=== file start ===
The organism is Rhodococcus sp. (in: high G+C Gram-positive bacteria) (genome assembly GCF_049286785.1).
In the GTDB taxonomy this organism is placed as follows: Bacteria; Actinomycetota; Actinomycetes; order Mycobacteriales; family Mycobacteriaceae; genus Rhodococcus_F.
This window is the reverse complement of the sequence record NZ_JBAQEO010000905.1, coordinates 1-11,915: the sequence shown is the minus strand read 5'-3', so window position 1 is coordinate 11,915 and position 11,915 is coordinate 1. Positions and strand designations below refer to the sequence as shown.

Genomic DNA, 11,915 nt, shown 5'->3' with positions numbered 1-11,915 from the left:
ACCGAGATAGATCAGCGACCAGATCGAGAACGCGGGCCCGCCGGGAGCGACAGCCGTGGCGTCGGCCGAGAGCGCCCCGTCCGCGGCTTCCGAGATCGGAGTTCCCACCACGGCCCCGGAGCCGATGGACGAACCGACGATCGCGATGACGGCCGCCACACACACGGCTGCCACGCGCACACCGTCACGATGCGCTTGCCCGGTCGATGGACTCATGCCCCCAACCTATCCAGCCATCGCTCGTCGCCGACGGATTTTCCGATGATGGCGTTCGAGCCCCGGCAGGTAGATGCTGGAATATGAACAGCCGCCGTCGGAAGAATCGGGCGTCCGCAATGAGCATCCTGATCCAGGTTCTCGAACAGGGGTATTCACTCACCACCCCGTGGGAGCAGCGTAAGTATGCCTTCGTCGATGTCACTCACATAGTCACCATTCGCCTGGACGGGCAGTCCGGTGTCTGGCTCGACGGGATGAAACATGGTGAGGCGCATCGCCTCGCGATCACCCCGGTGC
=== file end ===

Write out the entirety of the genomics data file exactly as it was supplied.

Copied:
The organism is Rhodococcus sp. (in: high G+C Gram-positive bacteria) (genome assembly GCF_049286785.1).
In the GTDB taxonomy this organism is placed as follows: Bacteria; Actinomycetota; Actinomycetes; order Mycobacteriales; family Mycobacteriaceae; genus Rhodococcus_F.
This window is the reverse complement of the sequence record NZ_JBAQEO010000905.1, coordinates 1-11,915: the sequence shown is the minus strand read 5'-3', so window position 1 is coordinate 11,915 and position 11,915 is coordinate 1. Positions and strand designations below refer to the sequence as shown.

Genomic DNA, 11,915 nt, shown 5'->3' with positions numbered 1-11,915 from the left:
ACCGAGATAGATCAGCGACCAGATCGAGAACGCGGGCCCGCCGGGAGCGACAGCCGTGGCGTCGGCCGAGAGCGCCCCGTCCGCGGCTTCCGAGATCGGAGTTCCCACCACGGCCCCGGAGCCGATGGACGAACCGACGATCGCGATGACGGCCGCCACACACACGGCTGCCACGCGCACACCGTCACGATGCGCTTGCCCGGTCGATGGACTCATGCCCCCAACCTATCCAGCCATCGCTCGTCGCCGACGGATTTTCCGATGATGGCGTTCGAGCCCCGGCAGGTAGATGCTGGAATATGAACAGCCGCCGTCGGAAGAATCGGGCGTCCGCAATGAGCATCCTGATCCAGGTTCTCGAACAGGGGTATTCACTCACCACCCCGTGGGAGCAGCGTAAGTATGCCTTCGTCGATGTCACTCACATAGTCACCATTCGCCTGGACGGGCAGTCCGGTGTCTGGCTCGACGGGATGAAACATGGTGAGGCGCATCGCCTCGCGATCACCCCGGTGC